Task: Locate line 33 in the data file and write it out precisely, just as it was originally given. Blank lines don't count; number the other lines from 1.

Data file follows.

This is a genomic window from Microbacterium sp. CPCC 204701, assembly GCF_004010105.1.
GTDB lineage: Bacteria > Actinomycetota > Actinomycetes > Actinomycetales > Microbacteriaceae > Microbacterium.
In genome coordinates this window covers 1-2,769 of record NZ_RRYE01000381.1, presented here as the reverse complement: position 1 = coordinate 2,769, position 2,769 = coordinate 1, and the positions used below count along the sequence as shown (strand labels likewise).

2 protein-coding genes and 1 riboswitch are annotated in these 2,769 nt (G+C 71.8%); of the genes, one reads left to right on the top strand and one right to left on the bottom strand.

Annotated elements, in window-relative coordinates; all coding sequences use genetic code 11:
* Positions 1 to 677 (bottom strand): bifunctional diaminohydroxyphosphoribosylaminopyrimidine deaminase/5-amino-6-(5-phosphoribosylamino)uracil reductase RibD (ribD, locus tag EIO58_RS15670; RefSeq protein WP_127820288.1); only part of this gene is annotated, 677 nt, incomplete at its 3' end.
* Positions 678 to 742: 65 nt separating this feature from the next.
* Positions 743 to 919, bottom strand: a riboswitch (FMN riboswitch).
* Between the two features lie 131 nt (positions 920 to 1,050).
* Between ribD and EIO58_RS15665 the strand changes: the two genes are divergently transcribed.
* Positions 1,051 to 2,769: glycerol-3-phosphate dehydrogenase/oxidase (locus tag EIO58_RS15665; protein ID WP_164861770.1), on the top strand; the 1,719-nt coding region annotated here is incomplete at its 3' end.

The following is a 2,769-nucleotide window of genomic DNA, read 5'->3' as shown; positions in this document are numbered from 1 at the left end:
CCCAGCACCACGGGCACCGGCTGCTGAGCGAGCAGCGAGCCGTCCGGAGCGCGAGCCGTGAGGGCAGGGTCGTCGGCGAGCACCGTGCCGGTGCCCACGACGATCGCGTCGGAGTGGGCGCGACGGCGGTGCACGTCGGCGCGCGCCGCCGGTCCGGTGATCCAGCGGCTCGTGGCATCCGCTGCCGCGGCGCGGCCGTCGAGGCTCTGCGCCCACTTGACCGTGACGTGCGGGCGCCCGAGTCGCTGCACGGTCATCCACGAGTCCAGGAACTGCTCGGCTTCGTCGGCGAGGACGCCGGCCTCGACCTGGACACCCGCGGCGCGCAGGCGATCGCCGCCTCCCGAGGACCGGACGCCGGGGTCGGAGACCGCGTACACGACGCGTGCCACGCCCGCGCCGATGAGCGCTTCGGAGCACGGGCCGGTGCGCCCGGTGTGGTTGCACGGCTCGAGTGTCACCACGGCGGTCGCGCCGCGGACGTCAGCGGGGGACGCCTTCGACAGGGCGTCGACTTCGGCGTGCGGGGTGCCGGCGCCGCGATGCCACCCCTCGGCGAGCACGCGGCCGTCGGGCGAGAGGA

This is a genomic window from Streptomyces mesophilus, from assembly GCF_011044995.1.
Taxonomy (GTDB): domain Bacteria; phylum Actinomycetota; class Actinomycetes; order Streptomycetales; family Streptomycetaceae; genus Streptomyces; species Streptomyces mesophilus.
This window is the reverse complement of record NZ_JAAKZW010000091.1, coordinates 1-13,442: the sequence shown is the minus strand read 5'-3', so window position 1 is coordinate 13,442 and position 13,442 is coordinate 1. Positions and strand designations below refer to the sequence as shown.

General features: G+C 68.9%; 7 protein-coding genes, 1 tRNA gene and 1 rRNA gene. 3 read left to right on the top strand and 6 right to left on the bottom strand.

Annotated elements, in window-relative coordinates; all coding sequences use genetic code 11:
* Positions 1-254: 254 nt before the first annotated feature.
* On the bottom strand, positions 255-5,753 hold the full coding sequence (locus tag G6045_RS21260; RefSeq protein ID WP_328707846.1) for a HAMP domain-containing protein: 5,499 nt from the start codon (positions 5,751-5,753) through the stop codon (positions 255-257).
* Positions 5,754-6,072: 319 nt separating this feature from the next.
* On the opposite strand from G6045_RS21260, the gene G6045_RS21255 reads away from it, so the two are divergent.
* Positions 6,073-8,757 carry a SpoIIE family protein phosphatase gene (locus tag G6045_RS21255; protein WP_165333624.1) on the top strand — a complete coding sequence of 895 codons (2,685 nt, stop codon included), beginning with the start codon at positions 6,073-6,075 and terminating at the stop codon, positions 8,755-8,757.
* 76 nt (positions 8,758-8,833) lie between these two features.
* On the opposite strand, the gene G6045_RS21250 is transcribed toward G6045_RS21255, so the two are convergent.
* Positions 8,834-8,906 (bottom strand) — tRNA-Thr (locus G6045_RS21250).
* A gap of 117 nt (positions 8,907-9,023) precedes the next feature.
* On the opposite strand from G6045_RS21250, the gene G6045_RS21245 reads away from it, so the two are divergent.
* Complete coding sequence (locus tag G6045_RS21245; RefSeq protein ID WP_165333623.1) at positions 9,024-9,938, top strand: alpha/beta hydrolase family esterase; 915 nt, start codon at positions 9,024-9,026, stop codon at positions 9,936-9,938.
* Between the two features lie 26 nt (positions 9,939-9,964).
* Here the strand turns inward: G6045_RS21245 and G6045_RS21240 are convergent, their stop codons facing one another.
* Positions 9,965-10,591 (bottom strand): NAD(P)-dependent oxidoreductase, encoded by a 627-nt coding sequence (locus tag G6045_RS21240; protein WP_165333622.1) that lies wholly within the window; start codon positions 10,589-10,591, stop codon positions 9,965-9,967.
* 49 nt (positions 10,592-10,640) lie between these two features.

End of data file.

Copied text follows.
* 49 nt (positions 10,592-10,640) lie between these two features.